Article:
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Tax incentives failing to support most in need

Adam Zuchetti
Adam Zuchetti
23 October 2018 2 minute readShare
Hand, help, drowning

Tax deductions designed to support businesses are failing to reach those most in need, as poor targeting of benefits and a focus on bringing forward deductions deliver little real value.

That is the view of the Institute of Public Accountants (IPA), which has suggested that most tax concessions are failing to adequately support businesses during their most stressful periods but could easily be altered to boost business growth and ultimately tax revenues.

“Most tax concessions (excluding the Small Business Capital Gains Tax and refundable R&D concessions) are merely timing benefits that bring forward tax deductions to reduce the amount of tax payable, which is only useful if the business is in a tax-paying position,” said IPA chief Professor Andrew Conway.


“Small business can do it tough at every stage of the business life cycle, including during the start-up phase or during a temporary setback.”

According to Professor Conway, bringing forward deductions – either during the initial business start-up phase or as a supportive measure during temporary downturns – is unlikely to provide much-needed cash flow benefits.


Instead, they merely generate “more carried-forward losses”.

“Loss carry-back for corporate entities is one way the tax system can assist taxpayers to deal with a temporary setback,” he said.

“We will continue to advocate for the loss-carry-back initiative which had a short life but proved beneficial.”

Professor Conway added that while problematic to introduce, non-corporate entities may in some instances require similar relief in order to “assist with the survival of viable businesses”.



The comments come after the IPA released its Australian Small Business White Paper earlier this month, which found a “disturbing” lack of productivity growth in local businesses.

In terms of taxation, the report claimed that “reform has stalled in Australia, in part because most tax discussions have been the subject of political trench warfare”.

“Partisan arguments over reforms will usually result in no change unless a government has the necessary numbers in both houses of the federal parliament to successfully shepherd through reform,” it said.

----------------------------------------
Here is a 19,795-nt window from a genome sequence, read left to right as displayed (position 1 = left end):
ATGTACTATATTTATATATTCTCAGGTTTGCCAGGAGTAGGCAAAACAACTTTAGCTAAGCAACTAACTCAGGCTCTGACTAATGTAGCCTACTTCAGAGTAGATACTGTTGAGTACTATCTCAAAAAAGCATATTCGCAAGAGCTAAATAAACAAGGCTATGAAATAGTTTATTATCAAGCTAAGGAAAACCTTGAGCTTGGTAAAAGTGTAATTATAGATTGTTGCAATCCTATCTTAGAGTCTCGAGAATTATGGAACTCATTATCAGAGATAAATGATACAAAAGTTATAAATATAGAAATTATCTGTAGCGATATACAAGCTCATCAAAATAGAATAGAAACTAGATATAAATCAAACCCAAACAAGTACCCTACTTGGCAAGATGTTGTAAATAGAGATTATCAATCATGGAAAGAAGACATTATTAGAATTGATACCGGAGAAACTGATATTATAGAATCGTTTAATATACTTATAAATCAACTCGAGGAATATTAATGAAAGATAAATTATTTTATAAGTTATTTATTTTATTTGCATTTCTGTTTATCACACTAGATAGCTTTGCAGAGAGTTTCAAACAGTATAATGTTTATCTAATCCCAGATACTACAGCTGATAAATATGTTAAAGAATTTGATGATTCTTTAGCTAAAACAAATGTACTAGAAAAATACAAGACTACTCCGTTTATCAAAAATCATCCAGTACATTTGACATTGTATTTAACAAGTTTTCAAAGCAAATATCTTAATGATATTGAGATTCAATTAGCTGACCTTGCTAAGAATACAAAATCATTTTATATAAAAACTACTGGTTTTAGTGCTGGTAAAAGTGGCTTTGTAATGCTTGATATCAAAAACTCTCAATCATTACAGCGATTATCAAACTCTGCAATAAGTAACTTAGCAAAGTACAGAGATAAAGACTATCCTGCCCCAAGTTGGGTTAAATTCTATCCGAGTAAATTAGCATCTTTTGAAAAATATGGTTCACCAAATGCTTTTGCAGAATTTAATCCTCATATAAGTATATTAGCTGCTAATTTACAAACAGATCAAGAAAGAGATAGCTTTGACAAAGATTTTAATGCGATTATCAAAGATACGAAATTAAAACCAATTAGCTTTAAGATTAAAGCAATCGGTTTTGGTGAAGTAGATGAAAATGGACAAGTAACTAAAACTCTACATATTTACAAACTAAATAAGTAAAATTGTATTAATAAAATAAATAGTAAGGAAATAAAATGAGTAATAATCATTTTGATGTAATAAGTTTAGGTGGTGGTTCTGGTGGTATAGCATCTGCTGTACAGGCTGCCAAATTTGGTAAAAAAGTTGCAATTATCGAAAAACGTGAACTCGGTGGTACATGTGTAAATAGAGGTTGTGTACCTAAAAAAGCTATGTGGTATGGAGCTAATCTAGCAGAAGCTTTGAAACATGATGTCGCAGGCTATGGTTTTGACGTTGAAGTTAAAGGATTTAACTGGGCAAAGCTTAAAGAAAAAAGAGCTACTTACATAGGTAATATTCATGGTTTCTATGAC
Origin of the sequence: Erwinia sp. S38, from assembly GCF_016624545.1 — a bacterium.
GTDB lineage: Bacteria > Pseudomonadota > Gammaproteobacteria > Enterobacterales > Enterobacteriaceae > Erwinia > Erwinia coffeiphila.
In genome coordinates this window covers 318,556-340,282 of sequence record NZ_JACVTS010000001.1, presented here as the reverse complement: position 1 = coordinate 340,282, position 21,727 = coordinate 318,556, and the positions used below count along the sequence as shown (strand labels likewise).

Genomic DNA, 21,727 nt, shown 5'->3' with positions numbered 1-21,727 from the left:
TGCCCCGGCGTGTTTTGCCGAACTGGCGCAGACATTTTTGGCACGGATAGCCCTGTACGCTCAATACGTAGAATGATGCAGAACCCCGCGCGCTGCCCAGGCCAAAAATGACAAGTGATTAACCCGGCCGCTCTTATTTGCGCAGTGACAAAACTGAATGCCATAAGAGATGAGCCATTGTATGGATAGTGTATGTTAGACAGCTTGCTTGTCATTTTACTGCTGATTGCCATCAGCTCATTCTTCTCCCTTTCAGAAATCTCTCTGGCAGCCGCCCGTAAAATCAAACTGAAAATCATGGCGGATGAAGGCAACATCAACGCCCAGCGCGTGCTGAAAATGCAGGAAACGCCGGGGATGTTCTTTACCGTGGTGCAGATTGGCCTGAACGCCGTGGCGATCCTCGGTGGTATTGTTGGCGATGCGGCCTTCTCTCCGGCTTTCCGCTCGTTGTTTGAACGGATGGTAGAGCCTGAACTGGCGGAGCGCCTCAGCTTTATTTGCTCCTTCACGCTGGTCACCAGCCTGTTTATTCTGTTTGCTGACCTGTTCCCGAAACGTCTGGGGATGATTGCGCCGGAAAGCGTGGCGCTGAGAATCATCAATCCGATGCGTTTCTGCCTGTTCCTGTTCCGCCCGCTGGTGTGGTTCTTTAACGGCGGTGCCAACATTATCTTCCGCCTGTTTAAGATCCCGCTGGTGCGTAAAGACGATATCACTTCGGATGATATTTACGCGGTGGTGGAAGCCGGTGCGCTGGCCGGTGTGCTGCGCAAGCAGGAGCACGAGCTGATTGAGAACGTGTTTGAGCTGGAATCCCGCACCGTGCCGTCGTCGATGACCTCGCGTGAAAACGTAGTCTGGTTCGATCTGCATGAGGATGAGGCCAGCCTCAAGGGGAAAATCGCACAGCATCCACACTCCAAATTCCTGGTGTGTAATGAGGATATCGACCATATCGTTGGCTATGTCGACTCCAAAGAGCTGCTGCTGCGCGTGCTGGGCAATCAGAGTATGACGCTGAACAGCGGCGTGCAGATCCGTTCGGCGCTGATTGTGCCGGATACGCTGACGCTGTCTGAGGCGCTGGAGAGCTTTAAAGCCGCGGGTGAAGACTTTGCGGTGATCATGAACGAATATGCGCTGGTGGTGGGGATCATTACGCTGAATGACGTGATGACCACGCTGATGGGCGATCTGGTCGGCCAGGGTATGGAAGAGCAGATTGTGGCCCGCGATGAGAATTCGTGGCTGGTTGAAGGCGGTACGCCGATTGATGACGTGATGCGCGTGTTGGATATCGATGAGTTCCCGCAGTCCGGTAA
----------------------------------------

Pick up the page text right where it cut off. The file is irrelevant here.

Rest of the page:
“Some Australian companies or individuals may choose to base their corporate operations overseas while this domestic policy skirmish continues.

“Reforming the tax regime may assist in keeping businesses in Australia. Encouraging entrepreneurs to start, run and keep their businesses in Australia by dealing expeditiously with taxation reform is an essential ingredient when contemplating how best to ensure a stable economic future for the country.”

The paper made a number of recommendations, most notably that tax reform be put firmly back on the political agenda, noting that much of the work has already been done by the Henry Tax Review and the Tax Forum.

It is also pushing for changes to the GST, looking to other countries such as Singapore to identify tax measures capable of supporting new businesses, creating greater consistency across business taxes and deductions, as well as a federal-led approach towards the abolition of payroll taxes by the states.

Tax incentives failing to support most in need
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Adam Zuchetti
Adam Zuchetti

Adam Zuchetti is the editor of My Business, and has steered the publication’s editorial direction since early 2016. 

The two-time Publish Awards finalist has an extensive journalistic career across business, property and finance, including a four-year stint in the UK. Email Adam at [email protected]

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